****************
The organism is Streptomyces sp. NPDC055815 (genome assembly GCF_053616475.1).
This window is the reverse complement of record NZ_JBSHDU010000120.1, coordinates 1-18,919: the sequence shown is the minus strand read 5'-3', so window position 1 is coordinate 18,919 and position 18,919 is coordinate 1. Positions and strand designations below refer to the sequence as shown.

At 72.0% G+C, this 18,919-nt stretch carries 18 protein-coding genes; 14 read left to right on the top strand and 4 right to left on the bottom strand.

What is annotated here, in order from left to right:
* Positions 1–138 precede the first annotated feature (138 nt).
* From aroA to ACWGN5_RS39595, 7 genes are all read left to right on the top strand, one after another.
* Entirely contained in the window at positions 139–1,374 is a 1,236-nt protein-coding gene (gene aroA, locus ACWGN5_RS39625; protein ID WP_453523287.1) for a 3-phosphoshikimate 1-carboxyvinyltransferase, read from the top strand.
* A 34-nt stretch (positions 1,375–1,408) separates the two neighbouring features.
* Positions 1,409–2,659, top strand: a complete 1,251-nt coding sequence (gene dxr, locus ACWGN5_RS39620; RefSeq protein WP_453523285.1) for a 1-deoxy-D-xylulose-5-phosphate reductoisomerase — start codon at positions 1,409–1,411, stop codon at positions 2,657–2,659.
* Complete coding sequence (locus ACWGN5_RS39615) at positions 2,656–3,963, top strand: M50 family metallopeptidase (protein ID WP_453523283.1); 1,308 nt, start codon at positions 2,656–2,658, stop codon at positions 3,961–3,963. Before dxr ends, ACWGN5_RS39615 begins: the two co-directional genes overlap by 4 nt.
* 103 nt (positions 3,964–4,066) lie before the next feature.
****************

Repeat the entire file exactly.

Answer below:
The organism is Streptomyces sp. NPDC055815 (genome assembly GCF_053616475.1).
This window is the reverse complement of record NZ_JBSHDU010000120.1, coordinates 1-18,919: the sequence shown is the minus strand read 5'-3', so window position 1 is coordinate 18,919 and position 18,919 is coordinate 1. Positions and strand designations below refer to the sequence as shown.

At 72.0% G+C, this 18,919-nt stretch carries 18 protein-coding genes; 14 read left to right on the top strand and 4 right to left on the bottom strand.

What is annotated here, in order from left to right:
* Positions 1–138 precede the first annotated feature (138 nt).
* From aroA to ACWGN5_RS39595, 7 genes are all read left to right on the top strand, one after another.
* Entirely contained in the window at positions 139–1,374 is a 1,236-nt protein-coding gene (gene aroA, locus ACWGN5_RS39625; protein ID WP_453523287.1) for a 3-phosphoshikimate 1-carboxyvinyltransferase, read from the top strand.
* A 34-nt stretch (positions 1,375–1,408) separates the two neighbouring features.
* Positions 1,409–2,659, top strand: a complete 1,251-nt coding sequence (gene dxr, locus ACWGN5_RS39620; RefSeq protein WP_453523285.1) for a 1-deoxy-D-xylulose-5-phosphate reductoisomerase — start codon at positions 1,409–1,411, stop codon at positions 2,657–2,659.
* Complete coding sequence (locus ACWGN5_RS39615) at positions 2,656–3,963, top strand: M50 family metallopeptidase (protein ID WP_453523283.1); 1,308 nt, start codon at positions 2,656–2,658, stop codon at positions 3,961–3,963. Before dxr ends, ACWGN5_RS39615 begins: the two co-directional genes overlap by 4 nt.
* 103 nt (positions 3,964–4,066) lie before the next feature.